To say that electronic music is on the rise right now is an understatement. There are crotchety old men claiming that “rock is dead” and they might not be completely wrong. A study done in 2012 comparing the listening habits of Australia’s popular Triple J radio station showed that electronic music made up 40% of the music that listeners consumed.
For Seattle’s Decibel Festival this is a great thing. As one of the premier electronic music festivals in the world for the past decade, the number of attendees has grown tenfold, boasting 25,000 attendees this year. This year the 5-day festival is hosting almost 150 artists in 12 different venues around Seattle. Unfortunately it’s literally impossible to see them all which means making some difficult decisions. For this Music Existence reporter, work and lack of money were also a factor so the festival pass was not an option. I was going to have to choose. Luckily, the shows are put together in a way that caters to almost any electronic lover’s particular taste, be it big room house, experimental drone, ambient chillwave, etc. I fall into the latter camp.
“Haunted Pop.” Conjures up an image doesn’t it? You know just by reading it that it’s going to be full of hazy soundscapes and atmospheric vocals. Or maybe, to you, Michael Jackson’s “Thriller” comes to mind. Either/or. The lineup included Son Lux, BRAIDS, Manatee Commune, and Helado Negro.
The show started with three sparkling, tinsel- covered creatures entering the stage to take the place they would inhabit the rest of the set. Roberto Carlos Lange, the man behind Helado Negro, follows them out and immediately transports the audience to a place filled with far more sun than drizzly Seattle is currently having. He sings almost entirely in Spanish, which he reminds the crowd at one point saying, “In case you were worried, you’re not that drunk, I really am singing in another language.” The groovy rhythms and creepy swaying tinsel monsters are an odd combination but definitely make for an interesting and engaging start to the show.
The only local Washingtonian at Haunted Pop was Bellingham’s Grant Eadie of Manatee Commune. He is also the youngest and perhaps the most prolific (although that’s tough to say in the presence of a band like BRAIDS). The number of instruments he plays are innumerable and in this particular set he managed to play the guitar, the drums, and the viola all while mixing. His energy and enthusiasm makes for a dynamic performance (definitely check out his in-studio with KEXP). In a world full of electronic artists pressing buttons, it’s refreshing to see an artist truly perform during a set. Stay tuned for our exclusive interview with Grant!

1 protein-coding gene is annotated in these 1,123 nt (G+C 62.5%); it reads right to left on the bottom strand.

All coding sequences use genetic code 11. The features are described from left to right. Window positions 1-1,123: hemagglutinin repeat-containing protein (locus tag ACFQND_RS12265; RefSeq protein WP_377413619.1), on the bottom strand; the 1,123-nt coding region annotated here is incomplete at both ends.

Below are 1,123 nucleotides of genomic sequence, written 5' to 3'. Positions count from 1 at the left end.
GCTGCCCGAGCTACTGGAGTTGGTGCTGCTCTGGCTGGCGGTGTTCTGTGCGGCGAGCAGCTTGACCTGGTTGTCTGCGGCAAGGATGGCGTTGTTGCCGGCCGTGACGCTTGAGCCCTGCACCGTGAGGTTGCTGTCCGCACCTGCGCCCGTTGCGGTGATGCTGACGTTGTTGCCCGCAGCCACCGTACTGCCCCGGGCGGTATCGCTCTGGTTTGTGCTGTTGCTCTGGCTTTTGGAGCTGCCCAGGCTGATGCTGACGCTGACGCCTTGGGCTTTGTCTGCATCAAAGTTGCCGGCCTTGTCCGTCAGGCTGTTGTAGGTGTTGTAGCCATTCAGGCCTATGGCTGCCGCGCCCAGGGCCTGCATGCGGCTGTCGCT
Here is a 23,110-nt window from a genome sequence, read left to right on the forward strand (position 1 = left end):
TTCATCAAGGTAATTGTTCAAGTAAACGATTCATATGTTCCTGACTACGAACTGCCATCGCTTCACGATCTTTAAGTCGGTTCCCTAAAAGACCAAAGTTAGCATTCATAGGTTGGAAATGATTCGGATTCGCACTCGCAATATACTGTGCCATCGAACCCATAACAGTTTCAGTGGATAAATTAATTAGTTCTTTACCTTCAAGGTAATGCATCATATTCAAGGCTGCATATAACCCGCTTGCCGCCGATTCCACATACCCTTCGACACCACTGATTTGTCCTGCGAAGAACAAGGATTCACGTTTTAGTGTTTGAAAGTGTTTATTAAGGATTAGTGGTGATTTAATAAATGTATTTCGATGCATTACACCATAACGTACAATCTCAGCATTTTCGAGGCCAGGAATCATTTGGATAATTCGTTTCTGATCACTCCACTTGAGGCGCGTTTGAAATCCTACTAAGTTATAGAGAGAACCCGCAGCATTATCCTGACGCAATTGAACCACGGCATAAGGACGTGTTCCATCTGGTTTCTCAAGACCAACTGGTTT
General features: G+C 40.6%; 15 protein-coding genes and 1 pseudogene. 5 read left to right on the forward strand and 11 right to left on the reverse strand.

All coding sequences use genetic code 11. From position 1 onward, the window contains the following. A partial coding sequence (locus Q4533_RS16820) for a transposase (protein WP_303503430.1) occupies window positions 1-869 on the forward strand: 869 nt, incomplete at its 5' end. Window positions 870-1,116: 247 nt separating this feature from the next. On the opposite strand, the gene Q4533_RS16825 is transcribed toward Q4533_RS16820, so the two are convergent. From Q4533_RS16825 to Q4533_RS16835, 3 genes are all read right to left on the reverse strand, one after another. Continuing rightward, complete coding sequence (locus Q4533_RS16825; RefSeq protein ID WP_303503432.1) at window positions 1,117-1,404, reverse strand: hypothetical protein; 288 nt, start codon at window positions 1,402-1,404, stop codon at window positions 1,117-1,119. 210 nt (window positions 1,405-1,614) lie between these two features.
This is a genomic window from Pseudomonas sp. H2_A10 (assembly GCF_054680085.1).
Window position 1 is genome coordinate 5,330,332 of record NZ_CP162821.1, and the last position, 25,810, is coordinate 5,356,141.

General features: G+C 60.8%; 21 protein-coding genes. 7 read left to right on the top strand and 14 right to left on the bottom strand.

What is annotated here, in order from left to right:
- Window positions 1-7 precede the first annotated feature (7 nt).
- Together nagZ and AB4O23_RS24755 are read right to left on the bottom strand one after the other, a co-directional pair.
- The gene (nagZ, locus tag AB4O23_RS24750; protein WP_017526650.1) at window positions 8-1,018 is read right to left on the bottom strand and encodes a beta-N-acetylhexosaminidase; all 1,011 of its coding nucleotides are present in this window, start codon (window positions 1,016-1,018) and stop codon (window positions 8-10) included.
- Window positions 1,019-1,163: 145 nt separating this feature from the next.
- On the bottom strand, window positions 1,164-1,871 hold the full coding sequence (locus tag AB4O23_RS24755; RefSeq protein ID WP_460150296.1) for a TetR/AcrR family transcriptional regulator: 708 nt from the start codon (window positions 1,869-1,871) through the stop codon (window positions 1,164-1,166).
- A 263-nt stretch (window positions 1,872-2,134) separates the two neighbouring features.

As a huge fan of BRAIDS since the critically acclaimed Native Speaker, I was extremely pumped to see them for the first time. The thing about seeing a band one loves for the first time is that one typically has a desire and expectation to hear the songs one loves and has been dying to hear their favorite band perform. This did not happen on this particular evening. For some reason BRAIDS decided that Decibel Festival would be a good place to try out all the new songs they’d been working on. Which is disappointing and confounding, especially when a band only has 30 minutes to play and has an amazing catalog of songs to choose from. The high point of the set was their performance of “In Kind” where Raphaelle Standell-Preston’s voice reached notes angels only wish they could reach.
Around 12:15am Son Lux finally took the stage and as a surprisingly fully-formed band. Up until January Ryan Lott had been touring the Son Lux project alone but since then he’s had guitarist Rafiq Bhatia and drummer Ian Chang in tow to fill things out. But to be honest, he doesn’t really need them. The man has so much enthusiasm and passion dripping out of him, there might as well not have been anyone else on that stage. Despite the late weeknight hour, the crowd was fully engrossed. He kicked the set off with the amazing “Lost It To Trying” that flowed into an extended and emotionally drawn out version of “Alternate World.” He eventually landed on his most-famous song, due to Lorde, “Easy” which was very well-received. Every song in the set was elongated and filled with so much emotion it seemed quite possible that Mr. Lott might turn this into an all-night affair. But all good things must come to an end. By witching hour we all left feeling haunted.